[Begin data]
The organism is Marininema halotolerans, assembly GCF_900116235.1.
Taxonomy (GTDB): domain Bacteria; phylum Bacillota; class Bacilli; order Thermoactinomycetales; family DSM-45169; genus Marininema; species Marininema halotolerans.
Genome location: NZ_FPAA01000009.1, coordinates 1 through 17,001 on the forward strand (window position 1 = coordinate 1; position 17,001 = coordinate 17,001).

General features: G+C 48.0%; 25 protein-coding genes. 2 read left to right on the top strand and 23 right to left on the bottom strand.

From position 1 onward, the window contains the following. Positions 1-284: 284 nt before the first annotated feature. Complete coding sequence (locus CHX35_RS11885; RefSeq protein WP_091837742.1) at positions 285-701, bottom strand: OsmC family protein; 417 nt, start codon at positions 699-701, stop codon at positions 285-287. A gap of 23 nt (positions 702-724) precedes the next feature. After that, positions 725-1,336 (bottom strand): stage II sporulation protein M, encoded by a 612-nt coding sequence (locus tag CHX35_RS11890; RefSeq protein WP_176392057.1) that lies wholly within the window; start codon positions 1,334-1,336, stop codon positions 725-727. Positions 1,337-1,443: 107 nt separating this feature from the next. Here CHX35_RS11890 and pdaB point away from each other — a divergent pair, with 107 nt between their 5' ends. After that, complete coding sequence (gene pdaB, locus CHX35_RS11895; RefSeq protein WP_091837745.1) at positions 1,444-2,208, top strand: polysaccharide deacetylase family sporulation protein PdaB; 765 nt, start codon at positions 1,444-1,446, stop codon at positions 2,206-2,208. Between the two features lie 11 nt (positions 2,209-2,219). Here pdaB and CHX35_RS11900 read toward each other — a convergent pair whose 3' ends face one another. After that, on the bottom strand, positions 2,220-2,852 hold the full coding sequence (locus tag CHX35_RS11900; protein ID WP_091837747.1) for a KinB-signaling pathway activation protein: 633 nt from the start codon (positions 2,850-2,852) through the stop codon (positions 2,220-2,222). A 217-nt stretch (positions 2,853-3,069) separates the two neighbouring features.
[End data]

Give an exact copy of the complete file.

The organism is Marininema halotolerans, assembly GCF_900116235.1.
Taxonomy (GTDB): domain Bacteria; phylum Bacillota; class Bacilli; order Thermoactinomycetales; family DSM-45169; genus Marininema; species Marininema halotolerans.
Genome location: NZ_FPAA01000009.1, coordinates 1 through 17,001 on the forward strand (window position 1 = coordinate 1; position 17,001 = coordinate 17,001).

General features: G+C 48.0%; 25 protein-coding genes. 2 read left to right on the top strand and 23 right to left on the bottom strand.

From position 1 onward, the window contains the following. Positions 1-284: 284 nt before the first annotated feature. Complete coding sequence (locus CHX35_RS11885; RefSeq protein WP_091837742.1) at positions 285-701, bottom strand: OsmC family protein; 417 nt, start codon at positions 699-701, stop codon at positions 285-287. A gap of 23 nt (positions 702-724) precedes the next feature. After that, positions 725-1,336 (bottom strand): stage II sporulation protein M, encoded by a 612-nt coding sequence (locus tag CHX35_RS11890; RefSeq protein WP_176392057.1) that lies wholly within the window; start codon positions 1,334-1,336, stop codon positions 725-727. Positions 1,337-1,443: 107 nt separating this feature from the next. Here CHX35_RS11890 and pdaB point away from each other — a divergent pair, with 107 nt between their 5' ends. After that, complete coding sequence (gene pdaB, locus CHX35_RS11895; RefSeq protein WP_091837745.1) at positions 1,444-2,208, top strand: polysaccharide deacetylase family sporulation protein PdaB; 765 nt, start codon at positions 1,444-1,446, stop codon at positions 2,206-2,208. Between the two features lie 11 nt (positions 2,209-2,219). Here pdaB and CHX35_RS11900 read toward each other — a convergent pair whose 3' ends face one another. After that, on the bottom strand, positions 2,220-2,852 hold the full coding sequence (locus tag CHX35_RS11900; protein ID WP_091837747.1) for a KinB-signaling pathway activation protein: 633 nt from the start codon (positions 2,850-2,852) through the stop codon (positions 2,220-2,222). A 217-nt stretch (positions 2,853-3,069) separates the two neighbouring features.